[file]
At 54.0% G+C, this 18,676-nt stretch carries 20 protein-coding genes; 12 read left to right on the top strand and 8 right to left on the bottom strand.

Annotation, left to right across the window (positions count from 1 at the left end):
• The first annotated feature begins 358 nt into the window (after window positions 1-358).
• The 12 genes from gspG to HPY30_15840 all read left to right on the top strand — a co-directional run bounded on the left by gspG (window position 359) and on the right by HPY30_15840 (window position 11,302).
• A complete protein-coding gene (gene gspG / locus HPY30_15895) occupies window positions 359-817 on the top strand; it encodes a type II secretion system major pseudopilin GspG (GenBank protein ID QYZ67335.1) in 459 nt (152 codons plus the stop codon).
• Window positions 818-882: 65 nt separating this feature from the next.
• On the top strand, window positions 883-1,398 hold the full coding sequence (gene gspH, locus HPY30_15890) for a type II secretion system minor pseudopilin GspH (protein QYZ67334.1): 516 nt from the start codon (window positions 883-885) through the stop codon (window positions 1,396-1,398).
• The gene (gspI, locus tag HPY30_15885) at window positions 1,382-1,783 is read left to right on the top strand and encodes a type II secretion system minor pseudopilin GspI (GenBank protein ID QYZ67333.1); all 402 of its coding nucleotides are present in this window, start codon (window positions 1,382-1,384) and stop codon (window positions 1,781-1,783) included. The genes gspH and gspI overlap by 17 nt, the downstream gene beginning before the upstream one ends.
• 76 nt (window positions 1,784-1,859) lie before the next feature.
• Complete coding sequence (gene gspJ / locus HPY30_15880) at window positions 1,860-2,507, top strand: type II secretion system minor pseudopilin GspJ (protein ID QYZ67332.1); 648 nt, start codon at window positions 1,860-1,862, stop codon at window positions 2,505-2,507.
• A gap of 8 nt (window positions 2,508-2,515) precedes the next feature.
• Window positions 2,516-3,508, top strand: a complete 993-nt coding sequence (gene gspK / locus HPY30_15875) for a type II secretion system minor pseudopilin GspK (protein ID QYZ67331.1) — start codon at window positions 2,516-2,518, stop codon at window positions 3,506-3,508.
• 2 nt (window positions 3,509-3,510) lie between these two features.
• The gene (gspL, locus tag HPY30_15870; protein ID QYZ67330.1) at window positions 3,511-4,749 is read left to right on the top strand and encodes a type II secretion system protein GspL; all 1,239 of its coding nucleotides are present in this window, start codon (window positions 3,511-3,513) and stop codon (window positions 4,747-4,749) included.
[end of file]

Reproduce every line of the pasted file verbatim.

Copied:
At 54.0% G+C, this 18,676-nt stretch carries 20 protein-coding genes; 12 read left to right on the top strand and 8 right to left on the bottom strand.

Annotation, left to right across the window (positions count from 1 at the left end):
• The first annotated feature begins 358 nt into the window (after window positions 1-358).
• The 12 genes from gspG to HPY30_15840 all read left to right on the top strand — a co-directional run bounded on the left by gspG (window position 359) and on the right by HPY30_15840 (window position 11,302).
• A complete protein-coding gene (gene gspG / locus HPY30_15895) occupies window positions 359-817 on the top strand; it encodes a type II secretion system major pseudopilin GspG (GenBank protein ID QYZ67335.1) in 459 nt (152 codons plus the stop codon).
• Window positions 818-882: 65 nt separating this feature from the next.
• On the top strand, window positions 883-1,398 hold the full coding sequence (gene gspH, locus HPY30_15890) for a type II secretion system minor pseudopilin GspH (protein QYZ67334.1): 516 nt from the start codon (window positions 883-885) through the stop codon (window positions 1,396-1,398).
• The gene (gspI, locus tag HPY30_15885) at window positions 1,382-1,783 is read left to right on the top strand and encodes a type II secretion system minor pseudopilin GspI (GenBank protein ID QYZ67333.1); all 402 of its coding nucleotides are present in this window, start codon (window positions 1,382-1,384) and stop codon (window positions 1,781-1,783) included. The genes gspH and gspI overlap by 17 nt, the downstream gene beginning before the upstream one ends.
• 76 nt (window positions 1,784-1,859) lie before the next feature.
• Complete coding sequence (gene gspJ / locus HPY30_15880) at window positions 1,860-2,507, top strand: type II secretion system minor pseudopilin GspJ (protein ID QYZ67332.1); 648 nt, start codon at window positions 1,860-1,862, stop codon at window positions 2,505-2,507.
• A gap of 8 nt (window positions 2,508-2,515) precedes the next feature.
• Window positions 2,516-3,508, top strand: a complete 993-nt coding sequence (gene gspK / locus HPY30_15875) for a type II secretion system minor pseudopilin GspK (protein ID QYZ67331.1) — start codon at window positions 2,516-2,518, stop codon at window positions 3,506-3,508.
• 2 nt (window positions 3,509-3,510) lie between these two features.
• The gene (gspL, locus tag HPY30_15870; protein ID QYZ67330.1) at window positions 3,511-4,749 is read left to right on the top strand and encodes a type II secretion system protein GspL; all 1,239 of its coding nucleotides are present in this window, start codon (window positions 3,511-3,513) and stop codon (window positions 4,747-4,749) included.